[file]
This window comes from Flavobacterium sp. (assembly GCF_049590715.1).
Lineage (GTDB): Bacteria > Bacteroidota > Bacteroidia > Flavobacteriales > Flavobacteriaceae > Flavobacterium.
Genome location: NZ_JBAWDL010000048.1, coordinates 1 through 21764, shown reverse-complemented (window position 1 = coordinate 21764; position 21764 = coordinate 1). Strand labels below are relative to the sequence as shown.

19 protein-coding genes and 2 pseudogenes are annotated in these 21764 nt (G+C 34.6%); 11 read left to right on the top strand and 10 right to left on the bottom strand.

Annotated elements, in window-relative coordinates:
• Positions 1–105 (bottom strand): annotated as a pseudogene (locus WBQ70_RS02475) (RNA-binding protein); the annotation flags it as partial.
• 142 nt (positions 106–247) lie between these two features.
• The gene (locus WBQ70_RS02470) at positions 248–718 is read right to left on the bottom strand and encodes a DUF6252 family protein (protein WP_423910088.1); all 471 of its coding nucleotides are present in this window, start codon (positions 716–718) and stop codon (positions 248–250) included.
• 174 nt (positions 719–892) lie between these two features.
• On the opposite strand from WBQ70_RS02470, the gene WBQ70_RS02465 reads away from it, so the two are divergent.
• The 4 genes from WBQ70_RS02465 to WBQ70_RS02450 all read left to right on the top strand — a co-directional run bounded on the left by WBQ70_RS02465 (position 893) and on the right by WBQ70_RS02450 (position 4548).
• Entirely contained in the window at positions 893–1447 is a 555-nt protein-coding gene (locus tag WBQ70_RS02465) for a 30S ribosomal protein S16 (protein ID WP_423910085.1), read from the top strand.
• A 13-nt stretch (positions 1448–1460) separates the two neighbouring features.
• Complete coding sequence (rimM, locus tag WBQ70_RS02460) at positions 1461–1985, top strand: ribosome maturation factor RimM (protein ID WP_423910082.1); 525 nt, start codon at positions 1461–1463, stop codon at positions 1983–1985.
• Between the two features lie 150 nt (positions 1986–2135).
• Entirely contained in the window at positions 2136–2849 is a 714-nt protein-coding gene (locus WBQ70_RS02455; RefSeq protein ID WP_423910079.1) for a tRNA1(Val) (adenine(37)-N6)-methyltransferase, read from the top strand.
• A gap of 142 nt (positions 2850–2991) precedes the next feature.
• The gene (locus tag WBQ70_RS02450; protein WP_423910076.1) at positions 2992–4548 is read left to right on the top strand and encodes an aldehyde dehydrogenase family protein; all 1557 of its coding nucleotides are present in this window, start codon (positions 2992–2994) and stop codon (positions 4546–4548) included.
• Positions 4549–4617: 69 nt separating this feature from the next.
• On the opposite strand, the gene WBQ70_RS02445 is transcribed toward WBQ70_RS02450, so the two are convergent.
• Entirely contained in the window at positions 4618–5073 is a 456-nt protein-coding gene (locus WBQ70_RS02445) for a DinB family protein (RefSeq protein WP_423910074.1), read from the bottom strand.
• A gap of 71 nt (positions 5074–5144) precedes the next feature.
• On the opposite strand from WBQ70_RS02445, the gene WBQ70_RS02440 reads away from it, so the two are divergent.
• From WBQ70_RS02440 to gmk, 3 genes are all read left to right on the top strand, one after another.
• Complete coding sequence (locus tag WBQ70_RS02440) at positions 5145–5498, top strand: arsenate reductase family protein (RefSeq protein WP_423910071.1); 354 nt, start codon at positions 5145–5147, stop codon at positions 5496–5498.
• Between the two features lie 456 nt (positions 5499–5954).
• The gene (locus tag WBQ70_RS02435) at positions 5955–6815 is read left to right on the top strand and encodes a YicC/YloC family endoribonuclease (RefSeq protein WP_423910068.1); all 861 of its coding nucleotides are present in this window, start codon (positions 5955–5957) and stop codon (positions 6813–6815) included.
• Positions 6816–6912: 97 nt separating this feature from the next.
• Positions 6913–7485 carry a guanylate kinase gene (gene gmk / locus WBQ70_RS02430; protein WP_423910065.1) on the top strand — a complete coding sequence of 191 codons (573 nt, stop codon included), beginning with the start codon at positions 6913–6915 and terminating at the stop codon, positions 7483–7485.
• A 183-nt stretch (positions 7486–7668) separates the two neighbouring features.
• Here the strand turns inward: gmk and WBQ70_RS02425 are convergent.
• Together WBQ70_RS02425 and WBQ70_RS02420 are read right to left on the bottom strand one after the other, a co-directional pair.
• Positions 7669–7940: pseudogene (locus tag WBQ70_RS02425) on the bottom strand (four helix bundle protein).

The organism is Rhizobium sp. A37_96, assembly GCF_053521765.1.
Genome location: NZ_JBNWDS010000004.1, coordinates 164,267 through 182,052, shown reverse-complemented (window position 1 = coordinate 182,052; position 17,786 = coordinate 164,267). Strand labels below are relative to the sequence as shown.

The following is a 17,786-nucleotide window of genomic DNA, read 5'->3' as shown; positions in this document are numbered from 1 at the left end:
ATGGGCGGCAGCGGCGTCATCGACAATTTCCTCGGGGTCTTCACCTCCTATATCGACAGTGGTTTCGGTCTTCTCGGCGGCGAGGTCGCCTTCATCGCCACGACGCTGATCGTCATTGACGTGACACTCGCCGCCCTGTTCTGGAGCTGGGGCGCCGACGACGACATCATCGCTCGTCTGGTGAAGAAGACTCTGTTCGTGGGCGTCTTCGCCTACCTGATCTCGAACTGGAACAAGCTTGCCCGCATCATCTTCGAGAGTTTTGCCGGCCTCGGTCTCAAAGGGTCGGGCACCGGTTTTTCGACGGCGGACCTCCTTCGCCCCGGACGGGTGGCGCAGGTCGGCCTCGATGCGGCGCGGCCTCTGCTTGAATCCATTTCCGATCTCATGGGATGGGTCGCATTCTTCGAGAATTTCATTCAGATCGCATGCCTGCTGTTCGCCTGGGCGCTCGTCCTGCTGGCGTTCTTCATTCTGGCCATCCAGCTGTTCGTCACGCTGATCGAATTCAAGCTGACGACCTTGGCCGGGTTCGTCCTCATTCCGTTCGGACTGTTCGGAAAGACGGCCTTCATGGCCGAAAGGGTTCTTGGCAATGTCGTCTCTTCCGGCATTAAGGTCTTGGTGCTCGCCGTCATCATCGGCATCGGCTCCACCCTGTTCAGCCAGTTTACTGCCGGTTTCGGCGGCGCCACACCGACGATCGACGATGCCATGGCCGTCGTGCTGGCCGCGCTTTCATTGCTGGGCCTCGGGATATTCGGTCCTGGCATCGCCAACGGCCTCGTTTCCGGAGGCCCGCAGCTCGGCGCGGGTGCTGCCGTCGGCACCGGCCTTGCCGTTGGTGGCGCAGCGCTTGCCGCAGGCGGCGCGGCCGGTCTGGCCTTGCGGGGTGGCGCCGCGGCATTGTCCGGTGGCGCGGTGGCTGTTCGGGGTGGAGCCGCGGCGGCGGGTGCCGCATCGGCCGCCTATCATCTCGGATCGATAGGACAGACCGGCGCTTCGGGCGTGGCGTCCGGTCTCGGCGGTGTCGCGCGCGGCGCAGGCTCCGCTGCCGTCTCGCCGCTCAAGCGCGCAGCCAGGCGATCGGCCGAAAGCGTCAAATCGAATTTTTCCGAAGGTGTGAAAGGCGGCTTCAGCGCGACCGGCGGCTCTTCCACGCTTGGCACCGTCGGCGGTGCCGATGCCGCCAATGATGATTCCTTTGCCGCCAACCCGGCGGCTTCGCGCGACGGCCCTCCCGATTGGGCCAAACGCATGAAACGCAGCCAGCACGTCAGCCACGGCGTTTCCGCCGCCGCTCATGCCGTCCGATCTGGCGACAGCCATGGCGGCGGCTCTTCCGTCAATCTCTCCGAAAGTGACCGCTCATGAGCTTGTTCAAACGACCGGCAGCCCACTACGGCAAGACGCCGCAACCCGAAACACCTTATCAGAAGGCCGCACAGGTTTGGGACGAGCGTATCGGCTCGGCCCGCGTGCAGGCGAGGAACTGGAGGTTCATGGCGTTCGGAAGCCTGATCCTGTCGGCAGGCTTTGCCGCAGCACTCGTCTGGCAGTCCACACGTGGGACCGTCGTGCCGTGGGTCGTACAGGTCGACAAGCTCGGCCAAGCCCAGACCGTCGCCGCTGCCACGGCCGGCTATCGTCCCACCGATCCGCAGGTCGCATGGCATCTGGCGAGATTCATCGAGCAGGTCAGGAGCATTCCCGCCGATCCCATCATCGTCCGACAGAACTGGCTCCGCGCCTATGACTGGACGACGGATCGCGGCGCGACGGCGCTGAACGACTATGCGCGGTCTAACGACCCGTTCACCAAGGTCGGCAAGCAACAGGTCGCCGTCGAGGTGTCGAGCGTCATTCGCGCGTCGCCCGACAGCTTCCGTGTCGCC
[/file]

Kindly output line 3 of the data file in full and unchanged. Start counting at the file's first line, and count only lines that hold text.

Genome location: NZ_JBAWDL010000048.1, coordinates 1 through 21764, shown reverse-complemented (window position 1 = coordinate 21764; position 21764 = coordinate 1). Strand labels below are relative to the sequence as shown.